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Gniewkowski v. Lettuce Entertain You Enterprises, Inc.

United States District Court, W.D. Pennsylvania

April 21, 2017

RACHEL GNIEWKOWSKI, et al. Plaintiffs,
CHURCHILL DOWNS INCORPORATED, Defendant. LISA FRAZIER, ACCESS NOW, INC. a not-for-profit corporation, and, R. DAVID NEW, Plaintiffs,



         Before the Court is a Motion for Dismissal filed by Defendant, Churchill Downs Incorporated (“Churchill”), in accordance with Rule 12(b)(1) of the Federal Rules of Civil Procedure. Doc. no. 45. Plaintiff filed a Brief in Opposition (doc. no. 61), and Churchill filed a Reply to the Brief in Opposition. Doc. no. 63.

         Also before the Court, is a Motion for Dismissal filed by AmeriServe Financial Bank (“Ameriserve”), in accordance with Rules 12(b)(1) and 12(b)(6) of the Federal Rules of Civil Procedure. Doc. no. 50. Plaintiff filed a Brief in Opposition (doc. no. 65), and AmeriServe filed a Reply to the Brief in Opposition. Doc. no. 75.

         These matters are now ripe for adjudication.


         A. Rule 12(b)(1)

         A Motion to Dismiss pursuant to Fed. R.Civ.P. 12(b)(1) challenges this Court's “very power to hear the case.” See Judkins v. HT Window Fashions Corp., 514 F.Supp.2d 753, 759 (W.D. Pa. 2007) (Lancaster, J.) (quoting Mortenson v. First Fed. Sav. & Loan Ass'n, 549 F.2d 884, 891 (3d Cir. 1977)). As the party asserting jurisdiction, Plaintiff “bears the burden of showing that its claims are properly before the district court.” Dev. Fin. Corp. v. Alpha Housing & Health Care, 54 F.3d 156, 158 (3d Cir. 1995). In reviewing a Motion to Dismiss pursuant to Rule 12(b)(1), this Court must distinguish between facial attacks and factual attacks. See Petruska v. Gannon Univ., 462 F.3d 294, 302 (3d Cir. 2006).

         A facial attack challenges the sufficiency of the pleadings, and the Court must accept the Plaintiff's allegations as true. Id. A Defendant who attacks a complaint on its face “[asserts] that considering the allegations of the complaint as true, and drawing all reasonable inferences in favor of [plaintiff], the allegations of the complaint are insufficient to establish a federal cause of action.” Mullen v. Thompson, 155 F.Supp.2d 448, 451 (W.D. Pa. 2001). Dismissal is proper under Rule 12(b)(1) only when “the claim clearly appears to be immaterial and made solely for the purpose of obtaining jurisdiction or. . . is wholly insubstantial and frivolous.” Kehr Packages, Inc. v. Fidelcor, Inc., 926 F.2d 1406, 1409 (3d Cir. 1991) (quoting Bell v. Hood, 327 U.S. 678, 682 (1946)).

         When, as in this case, a Defendant launches a factual attack on subject matter jurisdiction, “no presumptive truthfulness attaches to plaintiff's allegations, and the existence of disputed material facts will not preclude the trial court from evaluating for itself the merits of jurisdictional claims.” Petruska, 462 F.3d at 302 (quoting Mortenson, 549 F.2d at 891). In a factual attack, this Court must weigh the evidence relating to jurisdiction, with discretion to allow affidavits, documents, and even limited evidentiary hearings. See United States ex rel. Atkinson v. Pa. Shipbuilding Co., 473 F.3d 506, 514 (3d Cir. 2007).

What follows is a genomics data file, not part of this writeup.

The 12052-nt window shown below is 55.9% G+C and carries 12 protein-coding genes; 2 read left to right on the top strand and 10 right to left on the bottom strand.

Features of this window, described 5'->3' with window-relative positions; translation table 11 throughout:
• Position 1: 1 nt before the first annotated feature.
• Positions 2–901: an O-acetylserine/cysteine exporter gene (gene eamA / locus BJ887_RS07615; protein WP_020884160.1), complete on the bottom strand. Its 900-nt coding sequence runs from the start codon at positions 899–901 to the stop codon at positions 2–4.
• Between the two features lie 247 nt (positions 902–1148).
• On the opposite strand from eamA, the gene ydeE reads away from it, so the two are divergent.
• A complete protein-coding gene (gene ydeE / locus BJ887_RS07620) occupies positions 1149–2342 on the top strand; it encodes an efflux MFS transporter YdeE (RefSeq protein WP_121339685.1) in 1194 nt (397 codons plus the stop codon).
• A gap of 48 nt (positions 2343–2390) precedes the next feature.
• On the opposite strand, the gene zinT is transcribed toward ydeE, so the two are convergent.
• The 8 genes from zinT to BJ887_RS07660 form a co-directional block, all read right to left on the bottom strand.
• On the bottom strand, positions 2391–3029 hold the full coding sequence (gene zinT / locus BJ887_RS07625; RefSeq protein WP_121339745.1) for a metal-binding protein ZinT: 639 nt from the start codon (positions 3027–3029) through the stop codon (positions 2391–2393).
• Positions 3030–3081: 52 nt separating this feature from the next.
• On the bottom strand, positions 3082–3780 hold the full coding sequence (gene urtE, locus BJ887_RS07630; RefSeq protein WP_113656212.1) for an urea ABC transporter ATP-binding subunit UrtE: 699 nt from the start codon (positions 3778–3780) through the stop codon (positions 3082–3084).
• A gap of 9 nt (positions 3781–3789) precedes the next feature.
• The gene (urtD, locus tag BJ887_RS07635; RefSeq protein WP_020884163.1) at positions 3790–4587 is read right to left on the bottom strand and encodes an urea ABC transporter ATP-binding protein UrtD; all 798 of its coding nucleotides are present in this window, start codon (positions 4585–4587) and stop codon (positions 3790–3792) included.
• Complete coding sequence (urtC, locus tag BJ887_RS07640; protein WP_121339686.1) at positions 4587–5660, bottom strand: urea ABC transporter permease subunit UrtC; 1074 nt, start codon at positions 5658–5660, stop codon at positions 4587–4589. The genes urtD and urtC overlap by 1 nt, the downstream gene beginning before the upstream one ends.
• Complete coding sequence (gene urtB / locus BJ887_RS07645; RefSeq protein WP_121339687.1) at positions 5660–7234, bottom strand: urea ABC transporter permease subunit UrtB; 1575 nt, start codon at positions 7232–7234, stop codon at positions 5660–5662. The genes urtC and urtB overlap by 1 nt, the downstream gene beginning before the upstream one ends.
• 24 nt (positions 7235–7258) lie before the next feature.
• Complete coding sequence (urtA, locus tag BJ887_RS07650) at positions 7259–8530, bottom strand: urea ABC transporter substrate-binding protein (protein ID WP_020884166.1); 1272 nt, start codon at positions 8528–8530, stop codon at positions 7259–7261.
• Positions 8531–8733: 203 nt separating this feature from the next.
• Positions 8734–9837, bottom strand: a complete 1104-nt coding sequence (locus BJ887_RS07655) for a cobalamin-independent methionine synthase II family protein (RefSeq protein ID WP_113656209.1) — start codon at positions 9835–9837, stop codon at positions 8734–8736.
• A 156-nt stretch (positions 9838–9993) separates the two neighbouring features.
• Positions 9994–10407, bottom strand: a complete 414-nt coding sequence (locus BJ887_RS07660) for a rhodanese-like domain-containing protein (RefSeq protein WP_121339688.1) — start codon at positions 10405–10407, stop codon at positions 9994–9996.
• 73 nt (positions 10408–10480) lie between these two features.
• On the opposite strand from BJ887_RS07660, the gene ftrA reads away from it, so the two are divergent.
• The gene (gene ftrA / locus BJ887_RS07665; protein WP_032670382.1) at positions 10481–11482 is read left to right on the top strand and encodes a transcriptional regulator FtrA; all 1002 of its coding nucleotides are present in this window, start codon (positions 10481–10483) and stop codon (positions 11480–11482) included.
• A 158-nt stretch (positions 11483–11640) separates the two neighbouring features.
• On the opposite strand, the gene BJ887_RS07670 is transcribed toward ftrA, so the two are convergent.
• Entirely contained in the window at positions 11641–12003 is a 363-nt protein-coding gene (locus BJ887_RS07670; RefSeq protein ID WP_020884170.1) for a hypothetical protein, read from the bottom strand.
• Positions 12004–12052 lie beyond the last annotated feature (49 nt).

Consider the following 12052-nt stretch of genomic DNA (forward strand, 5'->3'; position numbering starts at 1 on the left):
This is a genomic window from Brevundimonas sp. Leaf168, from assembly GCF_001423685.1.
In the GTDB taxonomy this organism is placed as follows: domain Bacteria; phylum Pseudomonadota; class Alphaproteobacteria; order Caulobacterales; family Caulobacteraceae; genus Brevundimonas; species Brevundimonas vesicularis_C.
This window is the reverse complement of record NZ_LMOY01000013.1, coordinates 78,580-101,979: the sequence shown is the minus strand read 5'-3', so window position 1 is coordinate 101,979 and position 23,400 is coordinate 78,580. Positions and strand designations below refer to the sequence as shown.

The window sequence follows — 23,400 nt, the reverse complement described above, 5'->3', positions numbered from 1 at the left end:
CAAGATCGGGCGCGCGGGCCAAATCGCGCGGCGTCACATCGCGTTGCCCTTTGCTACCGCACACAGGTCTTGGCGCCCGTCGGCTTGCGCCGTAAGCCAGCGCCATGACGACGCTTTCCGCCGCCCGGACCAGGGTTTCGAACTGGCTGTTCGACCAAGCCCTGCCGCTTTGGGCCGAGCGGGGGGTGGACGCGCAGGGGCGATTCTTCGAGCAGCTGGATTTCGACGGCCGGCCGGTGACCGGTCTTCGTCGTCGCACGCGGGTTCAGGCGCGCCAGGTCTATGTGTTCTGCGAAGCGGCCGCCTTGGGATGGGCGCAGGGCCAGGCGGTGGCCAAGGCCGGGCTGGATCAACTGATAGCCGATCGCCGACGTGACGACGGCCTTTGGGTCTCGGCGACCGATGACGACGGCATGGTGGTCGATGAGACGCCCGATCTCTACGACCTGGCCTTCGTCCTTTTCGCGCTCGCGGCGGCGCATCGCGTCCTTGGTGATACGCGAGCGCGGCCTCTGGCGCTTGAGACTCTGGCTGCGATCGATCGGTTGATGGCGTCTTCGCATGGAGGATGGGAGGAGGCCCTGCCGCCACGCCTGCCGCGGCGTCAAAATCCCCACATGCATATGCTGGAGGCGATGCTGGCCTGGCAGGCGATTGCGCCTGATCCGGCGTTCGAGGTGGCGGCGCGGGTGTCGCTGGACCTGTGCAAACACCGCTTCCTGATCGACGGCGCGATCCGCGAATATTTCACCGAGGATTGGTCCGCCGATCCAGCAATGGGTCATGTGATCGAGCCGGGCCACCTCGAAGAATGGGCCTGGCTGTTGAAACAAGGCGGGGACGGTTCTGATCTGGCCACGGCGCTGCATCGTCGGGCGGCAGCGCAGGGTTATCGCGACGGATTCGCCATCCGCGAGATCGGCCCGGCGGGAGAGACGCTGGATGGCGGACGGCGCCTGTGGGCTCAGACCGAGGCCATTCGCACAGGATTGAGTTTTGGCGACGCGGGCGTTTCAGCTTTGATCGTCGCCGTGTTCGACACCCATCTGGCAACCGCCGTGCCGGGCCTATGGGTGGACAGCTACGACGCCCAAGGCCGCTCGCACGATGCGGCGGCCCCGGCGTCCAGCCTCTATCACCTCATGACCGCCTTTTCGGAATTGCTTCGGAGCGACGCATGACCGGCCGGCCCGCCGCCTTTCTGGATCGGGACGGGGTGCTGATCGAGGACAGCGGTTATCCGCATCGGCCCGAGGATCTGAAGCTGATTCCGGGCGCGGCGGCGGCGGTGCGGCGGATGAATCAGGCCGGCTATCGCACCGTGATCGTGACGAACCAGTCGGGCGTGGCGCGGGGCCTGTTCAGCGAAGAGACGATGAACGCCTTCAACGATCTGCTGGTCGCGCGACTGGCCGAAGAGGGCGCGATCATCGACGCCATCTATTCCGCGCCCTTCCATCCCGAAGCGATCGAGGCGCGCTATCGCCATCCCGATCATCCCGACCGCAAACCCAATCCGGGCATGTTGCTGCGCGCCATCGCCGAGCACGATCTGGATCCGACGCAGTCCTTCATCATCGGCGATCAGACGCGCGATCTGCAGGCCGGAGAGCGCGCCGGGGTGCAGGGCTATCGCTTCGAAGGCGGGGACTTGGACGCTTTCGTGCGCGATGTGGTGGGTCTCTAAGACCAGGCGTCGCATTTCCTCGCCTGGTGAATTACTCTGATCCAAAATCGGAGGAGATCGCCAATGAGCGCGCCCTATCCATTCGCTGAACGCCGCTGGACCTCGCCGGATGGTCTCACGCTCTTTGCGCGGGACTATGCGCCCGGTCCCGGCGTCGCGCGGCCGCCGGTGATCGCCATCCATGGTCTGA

B. Rule 12(b)(6)

         In considering a Rule 12(b)(6) motion, Federal Courts require notice pleading, as opposed to the heightened standard of fact pleading. Fed.R.Civ.P. 8(a)(2) requires only “‘a short and plain statement of the claim showing that the pleader is entitled to relief, ' in order to ‘give the defendant fair notice of what the . . . claim is and the grounds on which it rests.'” Bell Atlantic Corp. v. Twombly, 550 U.S. 554, 555 (2007) (quoting Conley v. Gibson, 355 U.S. 41, 47 (1957)).

         Building upon the landmark United States Supreme Court decisions in Twombly and Ashcroft v. Iqbal, 556 U.S. 662 (2009), the United States Court of Appeals for the Third Circuit explained that a District Court must undertake the following three steps to determine the sufficiency of a complaint:

First, the court must take note of the elements a plaintiff must plead to state a claim. Second, the court should identify allegations that, because they are no more than conclusions, are not entitled to the assumption of truth. Finally, where there are well-pleaded factual allegations, a court should assume their veracity and then determine whether they plausibly give rise to an entitlement for relief.

Connelly v. Steel Valley Sch. Dist., 706 F.3d 209, 212 (3d Cir. 2013) (citation omitted).